Instead, I was on another page in our yearbook where there were more non-traditional, dubious superlatives assigned. Some were “Eddie Haskell Award,” “Biggest Flirt,” “Most Likely to Burn Down the School,” and “Could Give the Best Dirty Look.”
The one picked for me was “Most Gullible.”
I like to think it was a fancy way of calling me nice. Or, maybe someone just told me that is what it meant and I believed them.
In any case, I have not bought any swamp land, taken any wooden nickels or sent any money to Nigeria, so I think I am doing okay.
Still, when the book, Heaven is for Real came out and I learned the story of Todd Burpo’s son, Colton, who went to heaven during an emergency appendectomy, I believed it.
I believe in God, in miracles and in heaven, so to me none of it is too far-fetched.
Miracles are all around us. I think we just get kind of numb to them. We go to the beach and we forget to marvel at the vastness of the ocean teeming with exotic life. Someone has a baby and we may think to make a casserole, but we don’t stop and think how absolutely phenomenal it is that a man and a woman can create life.
But Colton went to heaven. Heaven.
The Burpo family gave a talk at a nearby church tonight and my family and I attended. I didn’t go as a skeptic, but as a believer.
Burpo talked about how angry he was with God when he thought he was going to lose his son. I loved that he went to God with his anger. I think our inclination is to turn away from God when we feel such rage.
As Burpo tells it, while he was raging on God, his son Colton was sitting in Jesus’s lap. I thought that was such a poignant image to think about. When we feel angry, ignored or betrayed by God, it rarely occurs to us that He is indeed with us, embracing us. We are always in His care.
Burpo, a pastor, spoke about his struggle with faith when he was confronted with his son’s account of heaven. Perhaps, that was what was hardest for me to grasp.
I had no trouble believing, why did he?
But then I think of what it is like before the book, the New York Times Best Seller’s lists, the movie, all of which validated the possibility of this miracle. I thought of the clarity of Colton’s claims, some of which go against traditional church teachings such as animals being in heaven. I thought of Burpo putting his career and reputation on the line to stand up to such an incredulous notion that a child that never even died went to heaven — not came from heaven, but went to heaven; sat on Jesus’s lap; saw the sister who was never born; hung out with some angels and then came back to this reality which is not nearly as pleasant, but that we are all more comfortable believing.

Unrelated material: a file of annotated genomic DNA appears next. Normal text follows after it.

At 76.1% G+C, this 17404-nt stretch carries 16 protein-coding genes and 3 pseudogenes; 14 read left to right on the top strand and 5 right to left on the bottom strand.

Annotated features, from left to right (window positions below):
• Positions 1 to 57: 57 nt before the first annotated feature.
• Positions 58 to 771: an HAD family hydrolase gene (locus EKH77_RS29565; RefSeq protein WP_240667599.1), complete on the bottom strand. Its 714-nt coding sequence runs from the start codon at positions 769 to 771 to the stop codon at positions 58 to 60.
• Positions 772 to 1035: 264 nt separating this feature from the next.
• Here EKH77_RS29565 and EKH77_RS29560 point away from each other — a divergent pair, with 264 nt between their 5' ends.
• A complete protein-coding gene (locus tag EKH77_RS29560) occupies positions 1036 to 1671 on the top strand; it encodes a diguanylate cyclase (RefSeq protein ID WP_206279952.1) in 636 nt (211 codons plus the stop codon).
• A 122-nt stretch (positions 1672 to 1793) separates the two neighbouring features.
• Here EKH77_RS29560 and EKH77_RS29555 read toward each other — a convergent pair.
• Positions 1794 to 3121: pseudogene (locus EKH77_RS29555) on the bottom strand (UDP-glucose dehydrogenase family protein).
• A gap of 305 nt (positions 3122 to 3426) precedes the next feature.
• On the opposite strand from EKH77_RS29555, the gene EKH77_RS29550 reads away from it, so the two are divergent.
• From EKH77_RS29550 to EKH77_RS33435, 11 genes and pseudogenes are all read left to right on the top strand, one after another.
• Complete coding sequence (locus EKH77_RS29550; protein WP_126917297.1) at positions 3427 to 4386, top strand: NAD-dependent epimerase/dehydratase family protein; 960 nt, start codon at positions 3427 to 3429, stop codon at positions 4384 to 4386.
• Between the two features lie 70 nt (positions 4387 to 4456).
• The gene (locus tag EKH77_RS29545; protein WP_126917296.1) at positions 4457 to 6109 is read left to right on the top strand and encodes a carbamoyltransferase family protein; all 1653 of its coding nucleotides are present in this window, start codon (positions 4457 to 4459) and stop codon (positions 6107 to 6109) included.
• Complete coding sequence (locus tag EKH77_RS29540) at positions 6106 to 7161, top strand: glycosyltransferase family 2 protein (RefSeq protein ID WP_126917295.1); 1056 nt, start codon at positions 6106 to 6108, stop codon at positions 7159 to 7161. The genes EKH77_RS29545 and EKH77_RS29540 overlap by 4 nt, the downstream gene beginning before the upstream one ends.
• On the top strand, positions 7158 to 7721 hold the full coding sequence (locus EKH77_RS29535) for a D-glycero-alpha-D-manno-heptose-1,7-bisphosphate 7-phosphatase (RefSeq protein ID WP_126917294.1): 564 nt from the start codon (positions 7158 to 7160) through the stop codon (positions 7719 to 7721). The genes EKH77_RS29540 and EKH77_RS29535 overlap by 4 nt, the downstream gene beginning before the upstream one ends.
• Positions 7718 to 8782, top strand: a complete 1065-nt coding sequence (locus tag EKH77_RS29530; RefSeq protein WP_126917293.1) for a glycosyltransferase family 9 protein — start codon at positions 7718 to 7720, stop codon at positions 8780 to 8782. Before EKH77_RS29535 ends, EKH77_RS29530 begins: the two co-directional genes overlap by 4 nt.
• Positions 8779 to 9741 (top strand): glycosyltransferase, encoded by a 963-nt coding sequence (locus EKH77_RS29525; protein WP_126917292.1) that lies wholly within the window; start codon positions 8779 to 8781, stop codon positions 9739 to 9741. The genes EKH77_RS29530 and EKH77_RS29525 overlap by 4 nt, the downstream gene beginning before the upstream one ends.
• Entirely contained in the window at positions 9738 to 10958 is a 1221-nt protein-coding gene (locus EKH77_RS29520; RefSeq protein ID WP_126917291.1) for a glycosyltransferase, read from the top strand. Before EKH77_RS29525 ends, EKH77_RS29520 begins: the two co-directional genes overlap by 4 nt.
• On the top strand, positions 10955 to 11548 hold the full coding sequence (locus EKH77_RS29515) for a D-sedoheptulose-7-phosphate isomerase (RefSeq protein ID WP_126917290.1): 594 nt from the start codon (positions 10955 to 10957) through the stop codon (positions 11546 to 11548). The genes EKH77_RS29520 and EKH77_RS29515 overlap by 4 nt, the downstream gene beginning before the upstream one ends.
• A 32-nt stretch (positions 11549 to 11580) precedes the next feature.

And, I understood his doubt and was left in awe of his faith to work past those doubts, to take the risks that he did and to share his miracle with the world.
One of my most favorite things that I heard Burpo say though was that his son was not special. I believe him. I listened to Colton speak and I listened to him sing. I think he is a great kid. But so are my kids and so are yours and so are the ones in Africa, China and Timbuktu.
I believe in an extraordinary God and I believe in the ordinariness of His people in the sense that none of us are without sin. I believe in equality and although it is lacking on earth, I believe that God loves us all passionately and individually – but not one more than the other. I do not believe that He has favorites. I do not believe He gives out superlatives.
Colton experienced a miracle, and I bet you have too. We need to remember to look for the miracles in our lives because they remind us of God’s enduring love. They strengthen our faith and help us get through times of doubt.
His miracles are never ordinary, but I dare say they are often. Whether they get shared with the world or not, whether you believe in them is up to you.
As for me, “Most Gullible, Class of 1990,” I choose to believe.
If you have experienced a miracle in your life, please share it in the comment section. If you believe in miracles, please share this post with someone. Praying for miracles today and the openness, the willingness to notice them. To read more about being closer to God: http://mercymatters.net/2018/02/06/stillness-finding-god/ and to read more of the Burpo story https://www.heavenlive.org/